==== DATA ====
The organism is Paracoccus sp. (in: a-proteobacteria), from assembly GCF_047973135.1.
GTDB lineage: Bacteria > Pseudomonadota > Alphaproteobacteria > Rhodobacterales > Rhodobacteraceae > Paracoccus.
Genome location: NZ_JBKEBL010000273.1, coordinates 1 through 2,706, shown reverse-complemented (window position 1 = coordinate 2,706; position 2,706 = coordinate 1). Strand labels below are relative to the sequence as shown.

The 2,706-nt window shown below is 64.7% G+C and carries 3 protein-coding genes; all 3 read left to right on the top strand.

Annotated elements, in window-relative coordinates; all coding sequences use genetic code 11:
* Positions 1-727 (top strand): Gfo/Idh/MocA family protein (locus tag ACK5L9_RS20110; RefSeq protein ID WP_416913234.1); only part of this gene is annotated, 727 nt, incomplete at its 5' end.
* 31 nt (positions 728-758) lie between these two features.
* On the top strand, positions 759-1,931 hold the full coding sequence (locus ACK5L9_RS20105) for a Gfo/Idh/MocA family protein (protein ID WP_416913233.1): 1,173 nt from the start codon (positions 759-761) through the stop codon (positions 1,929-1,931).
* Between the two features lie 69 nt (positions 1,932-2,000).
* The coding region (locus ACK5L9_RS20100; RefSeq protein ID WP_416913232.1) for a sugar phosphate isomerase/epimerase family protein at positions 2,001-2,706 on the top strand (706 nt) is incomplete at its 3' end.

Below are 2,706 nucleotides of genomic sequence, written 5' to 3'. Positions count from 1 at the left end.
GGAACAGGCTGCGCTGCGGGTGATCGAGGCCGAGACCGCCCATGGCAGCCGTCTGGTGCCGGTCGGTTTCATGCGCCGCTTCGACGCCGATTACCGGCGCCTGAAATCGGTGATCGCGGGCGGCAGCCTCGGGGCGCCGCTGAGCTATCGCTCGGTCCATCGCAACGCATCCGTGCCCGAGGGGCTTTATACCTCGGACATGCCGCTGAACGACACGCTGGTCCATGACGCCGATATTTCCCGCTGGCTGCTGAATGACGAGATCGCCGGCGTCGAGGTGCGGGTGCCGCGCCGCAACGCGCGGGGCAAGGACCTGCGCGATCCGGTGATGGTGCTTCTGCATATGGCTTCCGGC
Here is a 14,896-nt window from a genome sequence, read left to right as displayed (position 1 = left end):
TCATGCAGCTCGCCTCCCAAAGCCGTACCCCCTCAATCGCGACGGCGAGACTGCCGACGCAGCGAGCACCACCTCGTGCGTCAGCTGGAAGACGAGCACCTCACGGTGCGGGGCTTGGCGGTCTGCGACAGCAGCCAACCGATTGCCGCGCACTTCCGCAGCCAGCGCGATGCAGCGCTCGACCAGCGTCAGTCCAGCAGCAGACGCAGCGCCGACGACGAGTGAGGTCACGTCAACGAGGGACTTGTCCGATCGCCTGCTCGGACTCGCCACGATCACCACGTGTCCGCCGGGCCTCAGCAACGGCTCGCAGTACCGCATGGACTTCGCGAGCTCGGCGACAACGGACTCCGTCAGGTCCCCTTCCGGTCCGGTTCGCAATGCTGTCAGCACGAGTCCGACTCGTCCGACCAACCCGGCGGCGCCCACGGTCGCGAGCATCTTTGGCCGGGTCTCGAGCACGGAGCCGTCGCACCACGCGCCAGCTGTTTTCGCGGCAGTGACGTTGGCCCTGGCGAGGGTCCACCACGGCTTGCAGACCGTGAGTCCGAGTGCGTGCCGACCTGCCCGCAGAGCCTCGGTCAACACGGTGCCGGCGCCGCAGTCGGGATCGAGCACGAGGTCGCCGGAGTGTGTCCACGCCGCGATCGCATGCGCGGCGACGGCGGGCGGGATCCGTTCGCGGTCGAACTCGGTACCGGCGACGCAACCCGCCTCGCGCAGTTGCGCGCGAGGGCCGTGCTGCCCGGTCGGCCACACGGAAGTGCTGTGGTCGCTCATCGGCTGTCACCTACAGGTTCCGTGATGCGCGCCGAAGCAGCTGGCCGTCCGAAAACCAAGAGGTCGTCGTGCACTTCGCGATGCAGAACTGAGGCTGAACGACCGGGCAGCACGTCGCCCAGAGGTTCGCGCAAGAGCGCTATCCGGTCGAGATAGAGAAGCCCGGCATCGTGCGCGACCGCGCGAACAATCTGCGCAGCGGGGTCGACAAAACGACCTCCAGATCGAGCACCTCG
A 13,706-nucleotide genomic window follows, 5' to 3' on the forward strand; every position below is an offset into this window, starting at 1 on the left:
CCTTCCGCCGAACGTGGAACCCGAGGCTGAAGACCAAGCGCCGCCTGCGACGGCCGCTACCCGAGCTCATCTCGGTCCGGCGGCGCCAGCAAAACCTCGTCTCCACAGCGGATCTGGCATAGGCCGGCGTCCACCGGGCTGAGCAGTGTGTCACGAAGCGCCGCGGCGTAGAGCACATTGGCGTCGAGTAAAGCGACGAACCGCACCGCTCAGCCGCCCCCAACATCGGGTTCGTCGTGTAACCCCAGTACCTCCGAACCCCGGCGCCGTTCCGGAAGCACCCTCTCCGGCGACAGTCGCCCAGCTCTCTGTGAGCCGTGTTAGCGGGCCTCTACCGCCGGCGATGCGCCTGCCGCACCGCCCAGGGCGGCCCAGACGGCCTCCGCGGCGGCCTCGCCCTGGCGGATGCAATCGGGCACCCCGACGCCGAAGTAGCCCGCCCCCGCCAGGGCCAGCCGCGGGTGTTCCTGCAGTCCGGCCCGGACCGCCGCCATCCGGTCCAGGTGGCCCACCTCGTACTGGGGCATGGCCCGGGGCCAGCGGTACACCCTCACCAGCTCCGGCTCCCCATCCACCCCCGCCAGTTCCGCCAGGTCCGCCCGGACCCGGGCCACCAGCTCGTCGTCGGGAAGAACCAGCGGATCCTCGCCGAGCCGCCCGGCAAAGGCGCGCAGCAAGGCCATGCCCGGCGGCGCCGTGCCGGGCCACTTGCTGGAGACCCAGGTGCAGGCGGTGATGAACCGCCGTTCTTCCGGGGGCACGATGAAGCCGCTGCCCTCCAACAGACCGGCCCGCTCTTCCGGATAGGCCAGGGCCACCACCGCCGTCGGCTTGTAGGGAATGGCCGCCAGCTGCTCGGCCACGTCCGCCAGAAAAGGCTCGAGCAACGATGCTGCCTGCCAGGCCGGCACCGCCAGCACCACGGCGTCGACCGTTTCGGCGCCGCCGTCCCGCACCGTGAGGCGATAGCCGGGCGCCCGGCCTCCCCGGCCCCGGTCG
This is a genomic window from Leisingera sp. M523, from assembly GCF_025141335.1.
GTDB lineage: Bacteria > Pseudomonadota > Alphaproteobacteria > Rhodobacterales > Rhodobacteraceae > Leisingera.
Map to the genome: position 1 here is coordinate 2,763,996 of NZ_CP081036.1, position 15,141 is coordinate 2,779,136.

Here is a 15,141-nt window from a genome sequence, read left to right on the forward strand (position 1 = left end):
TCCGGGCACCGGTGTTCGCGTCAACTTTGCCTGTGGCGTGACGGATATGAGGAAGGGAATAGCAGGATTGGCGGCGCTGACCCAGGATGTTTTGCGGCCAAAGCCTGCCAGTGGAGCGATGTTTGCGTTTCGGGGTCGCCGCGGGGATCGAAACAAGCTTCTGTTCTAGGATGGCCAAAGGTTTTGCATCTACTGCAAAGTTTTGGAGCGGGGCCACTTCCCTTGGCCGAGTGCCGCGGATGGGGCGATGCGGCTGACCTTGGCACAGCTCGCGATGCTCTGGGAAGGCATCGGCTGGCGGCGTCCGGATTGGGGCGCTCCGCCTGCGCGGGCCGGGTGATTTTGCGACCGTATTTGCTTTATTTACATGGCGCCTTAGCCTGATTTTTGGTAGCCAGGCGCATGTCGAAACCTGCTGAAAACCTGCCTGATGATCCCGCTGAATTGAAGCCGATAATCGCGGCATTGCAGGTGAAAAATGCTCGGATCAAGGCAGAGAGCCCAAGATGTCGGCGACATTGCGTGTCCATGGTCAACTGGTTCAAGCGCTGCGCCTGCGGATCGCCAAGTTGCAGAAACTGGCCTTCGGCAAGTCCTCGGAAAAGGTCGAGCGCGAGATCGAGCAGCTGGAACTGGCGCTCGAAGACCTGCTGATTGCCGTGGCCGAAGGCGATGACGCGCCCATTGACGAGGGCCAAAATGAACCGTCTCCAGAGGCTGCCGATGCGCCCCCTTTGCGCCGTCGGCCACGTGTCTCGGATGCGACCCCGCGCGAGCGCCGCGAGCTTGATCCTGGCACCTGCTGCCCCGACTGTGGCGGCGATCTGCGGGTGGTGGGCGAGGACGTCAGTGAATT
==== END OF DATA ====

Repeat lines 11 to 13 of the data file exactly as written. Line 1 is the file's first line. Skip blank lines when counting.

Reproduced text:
Below are 2,706 nucleotides of genomic sequence, written 5' to 3'. Positions count from 1 at the left end.
GGAACAGGCTGCGCTGCGGGTGATCGAGGCCGAGACCGCCCATGGCAGCCGTCTGGTGCCGGTCGGTTTCATGCGCCGCTTCGACGCCGATTACCGGCGCCTGAAATCGGTGATCGCGGGCGGCAGCCTCGGGGCGCCGCTGAGCTATCGCTCGGTCCATCGCAACGCATCCGTGCCCGAGGGGCTTTATACCTCGGACATGCCGCTGAACGACACGCTGGTCCATGACGCCGATATTTCCCGCTGGCTGCTGAATGACGAGATCGCCGGCGTCGAGGTGCGGGTGCCGCGCCGCAACGCGCGGGGCAAGGACCTGCGCGATCCGGTGATGGTGCTTCTGCATATGGCTTCCGGC
Here is a 14,896-nt window from a genome sequence, read left to right as displayed (position 1 = left end):